How many times have you locked yourself out of your device? In my professional career, this happened to me several times when I was either configuring AAA or making any routing related changes. Usually, the reason for this is the human error associated with invalid configuration. Some vendors offer a commit model that allows you to apply the configuration and then save it to the system by committing the change. As we know not all vendors offer the commit model approach and when a change is introduced in the system, such a change is pushed immediately. This approach means that sometimes, as a result of an erroneous change, we may lose access to the device, create loops, shutdown the interface we didn’t want, etc. In such a situation, we often have to use the console to gain access back to the device, if we have one, in the worst case, if the configuration has not been saved to the device, we can ask someone who has physical access to the device to reboot the device.
If the wrong configuration of a given device has a big impact on the network environment, there is usually a lot of pressure from business to bring the environment back to its previous state as soon as possible. We know that sometimes this is not possible because of losing an access. Errors happen to everyone, and this is a natural thing but what can we do to minimize such errors, and even if it happens, what can we do to quickly restore device configurations to the state before the change was made?
What if the committed change causes a problem and for example we lost access to the device? Arista offers additional functionality that allows you to control commit change using commit timer, which requires the user to commit the change within a specific time. If the change is not confirmed within a specified time by issuing the commit command, the change will be rolled back and the previous configuration will be restored automatically. This approach gives us additional security against human error and the ability to verify the network state after the committed change. If change is successfully, the user has to commit the change, otherwise it will be reverse.
Let’s take a look at the Arista switch configuration session. This feature provides really cool stuff. Below I showed how to create a configuration session. In this example, I am going to put the management interface to its default configuration and then run show session-config diffs to see what exactly will be removed when the change will be committed. This command compares the running configuration with the configuration session template and displays the differences.
As you can see all config entries with
- sign will be removed as soon as committed the change. In this example, only the IP address will be removed.
eaf1-dc1(config)#configure session TEST leaf1-dc1(config-s-TEST)#default interface management 1 leaf1-dc1(config-s-TEST)#show session-config diffs --- system:/running-config +++ session:/TEST-session-config @@ -147,7 +147,6 @@ ip address 220.127.116.11/32 ! interface Management1 - ip address 10.10.1.203/24 ! interface Vlan100 vrf forwarding A leaf1-dc1(config-s-TEST)#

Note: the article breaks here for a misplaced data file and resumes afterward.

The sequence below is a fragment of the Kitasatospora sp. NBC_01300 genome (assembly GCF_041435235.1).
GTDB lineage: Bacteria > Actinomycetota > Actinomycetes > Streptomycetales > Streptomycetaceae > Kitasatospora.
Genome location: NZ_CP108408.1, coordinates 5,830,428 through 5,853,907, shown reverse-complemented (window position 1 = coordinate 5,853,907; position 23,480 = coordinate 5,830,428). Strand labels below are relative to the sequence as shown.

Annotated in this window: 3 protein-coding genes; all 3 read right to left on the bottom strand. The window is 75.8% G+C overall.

Before making the change, let’s see some details about the configuration session. We can see that only the TEST session is configured and is in a pending state, which means that it has not yet been committed.
leaf1-dc1(config-s-TEST)#show configuration sessions detail Maximum number of completed sessions: 1 Maximum number of pending sessions: 5 Name State User Terminal PID Commit Time Left ---- ------------ ---------- ------------- --------- ---------------- * TEST pending admin con0 2928
Now commit the change with the commit timer 00:00:15, so if I don’t run an explicit commit command within 10 seconds, the change will be rolled back. In addition, I intend to run ICMP to the IP management address to show what will happen when the configuration is applied and rollback occurs after a certain time.
leaf1-dc1(config-s-TEST)#commit timer 00:00:15
Checking the configuration of management interface you can see its in default config and IP address was removed.
leaf1-dc1#sh run int management 1 interface Management1 leaf1-dc1#
Running ICMP at the same time shows that I lost management access to the switch.
However because I did not applied commit command explicitly this change was rollback after 15 second which is indicated by system log shown below and I gain access to the switch again.
leaf1-dc1#Feb 29 11:36:45 leaf1-dc1 ConfigAgent: %SYS-3-CONFIG_SESSION_COMMIT_TIMER_TIMEDOUT: The commit timer on session TEST has expired.The system configuration will be rolled back. leaf1-dc1#
If I were happy with that change outcome and it met my expectation I would have to applied commit command within 15 seconds. In real life scenario probably you will allocate more time for rollback to perform more sanity checks if required.
This feature is unusually cool, and I appreciate it because is straightforward to use and can miraculously prevent a potential headache. If you are, carry out an extensive modification that can naturally produce a significant impact on the environment, you ought to consider using the commit timer functionality. This notable feature can allocate a proper time to promptly examine the state of the network after implementing the change. If something went amiss and there is a problem that affects your environment, in a convenient way it can automatically reverse the change. This is extremely valuable if you have to made change to dozens or hundreds of devices at the same time.